The CrossClimate2 are great in the snow as well. If you don't get any snow, pretty much any all-season tire is good for you.Yes there is always trade-offs. I mentioned "all weather" tires, not snow/winter tires. There is a big difference. Not living in the snow or sun belt climates what would serve me best is a tire that can offer performance better than "all season" tires in wet/snow conditions that can remain on the vehicle all year, For instance the Michelin Cross Climate 2.
As I said looking for a tire that performs in wet/snow......yes we do get some and every now and then a big snow. Not like the mountains, mid west or Canada. Thus the "all weather".The CrossClimate2 are great in the snow as well. If you don't get any snow, pretty much any all-season tire is good for you.
And I said Low Rolling Resistance (LLR) tires go further compared to "regular" or snow. That's a general statement, I said nothing about a particular brand.I mentioned "all weather" tires, not snow/winter tires. There is a big difference.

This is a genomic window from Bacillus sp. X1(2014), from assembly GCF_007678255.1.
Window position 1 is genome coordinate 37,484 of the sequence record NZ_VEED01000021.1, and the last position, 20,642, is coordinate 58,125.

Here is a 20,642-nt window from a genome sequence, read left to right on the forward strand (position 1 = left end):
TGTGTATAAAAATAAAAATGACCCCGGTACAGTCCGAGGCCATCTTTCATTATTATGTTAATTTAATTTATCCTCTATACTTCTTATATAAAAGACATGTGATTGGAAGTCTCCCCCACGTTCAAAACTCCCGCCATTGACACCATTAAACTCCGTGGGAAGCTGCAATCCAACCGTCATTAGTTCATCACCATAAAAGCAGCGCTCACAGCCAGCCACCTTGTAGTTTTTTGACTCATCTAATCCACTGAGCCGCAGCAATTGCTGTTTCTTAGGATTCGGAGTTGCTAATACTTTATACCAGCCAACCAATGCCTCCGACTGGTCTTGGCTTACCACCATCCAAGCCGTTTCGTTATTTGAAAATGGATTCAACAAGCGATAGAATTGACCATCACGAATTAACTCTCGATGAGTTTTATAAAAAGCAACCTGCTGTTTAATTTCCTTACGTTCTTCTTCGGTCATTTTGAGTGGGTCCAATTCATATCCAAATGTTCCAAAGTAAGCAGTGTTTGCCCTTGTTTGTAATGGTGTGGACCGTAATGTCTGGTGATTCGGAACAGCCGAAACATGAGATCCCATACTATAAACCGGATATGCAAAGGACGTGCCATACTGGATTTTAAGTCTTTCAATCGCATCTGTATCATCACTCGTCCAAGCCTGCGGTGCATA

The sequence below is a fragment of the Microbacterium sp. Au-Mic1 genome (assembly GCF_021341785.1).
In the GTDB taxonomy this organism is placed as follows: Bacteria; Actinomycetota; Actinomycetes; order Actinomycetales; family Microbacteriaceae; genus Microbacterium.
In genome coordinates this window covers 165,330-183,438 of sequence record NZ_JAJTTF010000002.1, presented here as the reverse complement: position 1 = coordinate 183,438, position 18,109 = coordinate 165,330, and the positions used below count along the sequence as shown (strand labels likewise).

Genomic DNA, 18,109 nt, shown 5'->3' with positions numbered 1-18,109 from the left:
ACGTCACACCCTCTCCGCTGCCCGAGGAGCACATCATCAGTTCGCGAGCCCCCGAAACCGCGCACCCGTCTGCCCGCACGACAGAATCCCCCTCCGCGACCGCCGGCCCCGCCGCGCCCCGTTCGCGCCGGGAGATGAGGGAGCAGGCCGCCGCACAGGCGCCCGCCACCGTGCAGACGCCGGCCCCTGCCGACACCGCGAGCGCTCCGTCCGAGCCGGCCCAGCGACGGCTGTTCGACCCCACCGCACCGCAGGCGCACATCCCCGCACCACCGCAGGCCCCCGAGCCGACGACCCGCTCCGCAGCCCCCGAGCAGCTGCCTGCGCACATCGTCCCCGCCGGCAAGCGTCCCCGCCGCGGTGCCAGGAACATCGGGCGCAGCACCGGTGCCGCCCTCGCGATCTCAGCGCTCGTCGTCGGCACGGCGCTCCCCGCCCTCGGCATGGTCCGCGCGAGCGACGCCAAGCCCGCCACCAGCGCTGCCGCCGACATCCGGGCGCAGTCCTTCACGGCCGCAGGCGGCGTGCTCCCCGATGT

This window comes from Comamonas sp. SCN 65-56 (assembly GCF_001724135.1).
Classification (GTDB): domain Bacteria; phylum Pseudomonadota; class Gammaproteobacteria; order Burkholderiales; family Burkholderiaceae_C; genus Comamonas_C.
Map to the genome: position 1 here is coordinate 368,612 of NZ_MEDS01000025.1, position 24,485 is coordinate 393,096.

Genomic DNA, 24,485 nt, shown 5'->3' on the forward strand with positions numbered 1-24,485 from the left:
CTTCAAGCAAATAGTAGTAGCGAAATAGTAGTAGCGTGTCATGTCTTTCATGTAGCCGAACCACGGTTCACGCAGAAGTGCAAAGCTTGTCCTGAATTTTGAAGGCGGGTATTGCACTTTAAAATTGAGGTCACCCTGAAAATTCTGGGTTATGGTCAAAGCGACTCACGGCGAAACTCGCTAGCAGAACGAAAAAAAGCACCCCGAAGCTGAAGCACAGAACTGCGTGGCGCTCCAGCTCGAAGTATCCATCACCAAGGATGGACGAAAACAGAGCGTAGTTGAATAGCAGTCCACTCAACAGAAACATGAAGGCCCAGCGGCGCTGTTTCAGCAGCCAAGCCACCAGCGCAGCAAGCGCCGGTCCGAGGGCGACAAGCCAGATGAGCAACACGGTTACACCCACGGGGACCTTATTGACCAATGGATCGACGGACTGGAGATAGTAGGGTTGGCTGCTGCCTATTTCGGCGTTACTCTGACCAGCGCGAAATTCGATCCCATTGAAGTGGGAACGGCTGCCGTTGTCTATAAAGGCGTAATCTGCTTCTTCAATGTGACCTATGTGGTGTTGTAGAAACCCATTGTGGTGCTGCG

Also they aren't designed with the weight of the EV in mind, there would be additional wear.The way I read it, a regular tire, whether it be summer, all season, or winter tires, that would go on an ICE vehicles, would affect range, perhaps performance and quietness.
Yes. That's why we should pick the highest load and speed rating possible. The speed rating, in particular, is what will affect range the most.Also they aren't designed with the weight of the EV in mind, there would be additional wear.
I disagree. Make sure the tires are designed for the vehicle weight and get the highest speed rating you can (V or higher) and then don't drive like a jack rabbit. Teslas have a problem because far too many Tesla drivers accelerate far to hard from a dead stop. This wears out tires quickly.Bottom line of the article, EV tires are recommended for EV’s: